Paul Lester in BBC review of 2011 reissue noted how "many of the [original] tracks are straight hard rock/metal, with the lavish sonics and orchestral pomp typical of the ZTT label dropped on top", and that the reissue is "a superb repackage of what remains one of the great anticlimaxes in pop".[10]

Steve Howe, who played on the album, said in a 2023 interview, "I just was hoping so much that Liverpool [...] would [...] make a meaningful dent in the [...] success of the band because it was just great."[12]

Track listing[edit]

All tracks are written by Peter Gill, Holly Johnson, Brian Nash and Mark O'Toole unless otherwise stated

1."Warriors of the Wasteland"4:53
2."Rage Hard"5:08
3."Kill the Pain"6:16
4."Maximum Joy"5:32
5."Watching the Wildlife"4:18
6."Lunar Bay"5:42
7."For Heaven's Sake"4:29
8."Is Anybody Out There?"7:25


1 CD

  1. "Warriors of the Wasteland"
  2. "Rage Hard"
  3. "Kill the Pain"
  4. "Maximum Joy"
  5. "Watching the Wildlife"
  6. "Lunar Bay"
  7. "For Heaven's Sake"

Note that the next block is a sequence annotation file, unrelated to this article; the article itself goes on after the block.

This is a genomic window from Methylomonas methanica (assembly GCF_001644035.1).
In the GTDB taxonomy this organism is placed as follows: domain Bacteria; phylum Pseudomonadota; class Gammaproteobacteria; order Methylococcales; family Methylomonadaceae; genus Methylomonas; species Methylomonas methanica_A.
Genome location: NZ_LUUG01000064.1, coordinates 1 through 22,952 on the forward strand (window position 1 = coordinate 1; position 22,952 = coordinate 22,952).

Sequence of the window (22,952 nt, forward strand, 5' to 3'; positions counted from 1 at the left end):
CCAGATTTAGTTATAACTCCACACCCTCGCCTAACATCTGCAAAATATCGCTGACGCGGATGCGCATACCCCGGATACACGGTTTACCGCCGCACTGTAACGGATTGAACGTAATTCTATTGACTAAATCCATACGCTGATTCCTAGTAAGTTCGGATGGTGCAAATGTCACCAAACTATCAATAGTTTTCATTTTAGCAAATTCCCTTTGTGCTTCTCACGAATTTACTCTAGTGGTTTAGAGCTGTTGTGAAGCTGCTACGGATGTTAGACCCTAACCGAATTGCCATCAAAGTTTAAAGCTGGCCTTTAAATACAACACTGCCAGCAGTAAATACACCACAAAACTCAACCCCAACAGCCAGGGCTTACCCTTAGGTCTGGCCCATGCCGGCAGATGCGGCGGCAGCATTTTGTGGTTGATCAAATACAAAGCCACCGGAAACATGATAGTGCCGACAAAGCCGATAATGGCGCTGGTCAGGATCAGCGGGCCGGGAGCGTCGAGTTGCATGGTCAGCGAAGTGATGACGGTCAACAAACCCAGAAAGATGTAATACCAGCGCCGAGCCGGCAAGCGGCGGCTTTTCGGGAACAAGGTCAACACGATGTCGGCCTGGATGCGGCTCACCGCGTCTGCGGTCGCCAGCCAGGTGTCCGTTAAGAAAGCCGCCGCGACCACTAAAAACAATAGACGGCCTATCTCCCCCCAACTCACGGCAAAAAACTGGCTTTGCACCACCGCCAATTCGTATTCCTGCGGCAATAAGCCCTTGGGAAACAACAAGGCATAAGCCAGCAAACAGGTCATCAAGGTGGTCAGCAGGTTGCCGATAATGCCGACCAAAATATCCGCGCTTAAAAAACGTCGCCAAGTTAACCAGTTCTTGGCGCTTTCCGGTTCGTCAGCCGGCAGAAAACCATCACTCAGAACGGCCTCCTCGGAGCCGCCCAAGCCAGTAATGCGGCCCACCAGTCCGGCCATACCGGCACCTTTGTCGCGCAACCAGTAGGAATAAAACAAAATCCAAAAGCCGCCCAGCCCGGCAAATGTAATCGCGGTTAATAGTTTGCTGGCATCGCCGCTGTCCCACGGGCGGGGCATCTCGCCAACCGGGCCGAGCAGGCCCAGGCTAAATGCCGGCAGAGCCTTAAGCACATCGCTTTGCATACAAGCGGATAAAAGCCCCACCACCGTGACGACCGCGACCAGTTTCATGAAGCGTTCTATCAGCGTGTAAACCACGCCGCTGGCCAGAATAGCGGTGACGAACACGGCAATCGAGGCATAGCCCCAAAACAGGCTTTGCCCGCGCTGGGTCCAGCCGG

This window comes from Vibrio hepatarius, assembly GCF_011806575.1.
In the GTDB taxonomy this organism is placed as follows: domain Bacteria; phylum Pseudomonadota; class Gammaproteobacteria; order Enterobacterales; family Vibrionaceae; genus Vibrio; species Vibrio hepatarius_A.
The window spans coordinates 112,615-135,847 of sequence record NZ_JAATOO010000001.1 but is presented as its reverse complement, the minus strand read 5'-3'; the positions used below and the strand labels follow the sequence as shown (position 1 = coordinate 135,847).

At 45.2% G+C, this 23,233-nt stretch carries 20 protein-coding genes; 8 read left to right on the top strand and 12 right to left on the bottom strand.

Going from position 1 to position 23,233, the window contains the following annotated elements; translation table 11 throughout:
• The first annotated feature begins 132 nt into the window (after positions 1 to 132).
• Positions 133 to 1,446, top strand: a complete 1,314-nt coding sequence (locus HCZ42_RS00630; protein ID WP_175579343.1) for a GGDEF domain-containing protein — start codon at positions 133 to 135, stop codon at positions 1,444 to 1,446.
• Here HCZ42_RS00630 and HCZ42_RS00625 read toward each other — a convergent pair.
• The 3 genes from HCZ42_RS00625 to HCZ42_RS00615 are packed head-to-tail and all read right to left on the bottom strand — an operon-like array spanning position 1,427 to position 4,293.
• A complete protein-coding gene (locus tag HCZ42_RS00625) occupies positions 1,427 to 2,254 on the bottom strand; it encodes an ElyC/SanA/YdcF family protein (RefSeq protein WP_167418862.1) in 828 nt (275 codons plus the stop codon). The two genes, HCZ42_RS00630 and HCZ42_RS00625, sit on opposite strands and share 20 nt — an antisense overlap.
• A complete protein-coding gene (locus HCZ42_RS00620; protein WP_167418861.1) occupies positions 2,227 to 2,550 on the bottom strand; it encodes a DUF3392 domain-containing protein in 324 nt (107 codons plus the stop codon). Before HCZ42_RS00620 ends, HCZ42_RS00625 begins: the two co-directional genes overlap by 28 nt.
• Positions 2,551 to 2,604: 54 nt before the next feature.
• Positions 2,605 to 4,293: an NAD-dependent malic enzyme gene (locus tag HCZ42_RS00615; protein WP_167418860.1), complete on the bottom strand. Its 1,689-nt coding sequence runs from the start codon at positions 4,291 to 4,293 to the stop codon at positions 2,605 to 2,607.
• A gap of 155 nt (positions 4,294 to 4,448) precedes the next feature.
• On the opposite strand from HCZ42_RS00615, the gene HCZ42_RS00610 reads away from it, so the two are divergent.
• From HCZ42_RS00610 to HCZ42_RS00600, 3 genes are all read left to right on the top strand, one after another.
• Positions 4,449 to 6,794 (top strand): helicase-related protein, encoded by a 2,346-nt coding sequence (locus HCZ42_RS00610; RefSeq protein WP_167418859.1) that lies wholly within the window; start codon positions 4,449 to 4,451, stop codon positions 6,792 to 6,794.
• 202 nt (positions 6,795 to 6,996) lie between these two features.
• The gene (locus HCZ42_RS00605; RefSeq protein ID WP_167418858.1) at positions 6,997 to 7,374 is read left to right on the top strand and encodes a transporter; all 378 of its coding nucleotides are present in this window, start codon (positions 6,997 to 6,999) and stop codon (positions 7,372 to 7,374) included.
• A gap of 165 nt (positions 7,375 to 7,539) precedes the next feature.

8. "Is Anybody Out There?"
  9. "The Waves"
  10. "Pamela"
  11. "Suffragette City"
  12. "Roadhouse Blues"
  13. "(I Can't Get No) Satisfaction (monitor mix / Sarm sessions / May 1986 / voiceless)"
  14. "(Don't Lose What's Left) Of Your Little Mind"
  15. "Rage Hard (voiceless)"

2 CD

  1. "Rage Hard (Montreux mix)"
  2. "Warriors of the Wasteland (Montreux mix)"
  3. "Warriors Cassetted"
  4. "Wildlife Cassetted"
  5. "Our Silver Turns to Gold (monitor mix / Ibiza sessions / May 1985)"
  6. "Delirious (monitor mix / Ibiza sessions / May 1985)"
  7. "Stan"
  8. "For Heaven’s Sake (monitor mix / Wisseloord sessions / March 1986)"


Frankie Goes to Hollywood

Additional personnel



Certifications for Liverpool
Region Certification Certified units/sales
France (SNEP)[31] Gold 100,000*
Germany (BVMI)[32] Gold 250,000^
New Zealand (RMNZ)[33] Gold 7,500^
United Kingdom (BPI)[34] Gold 100,000^

* Sales figures based on certification alone.
^ Shipments figures based on certification alone.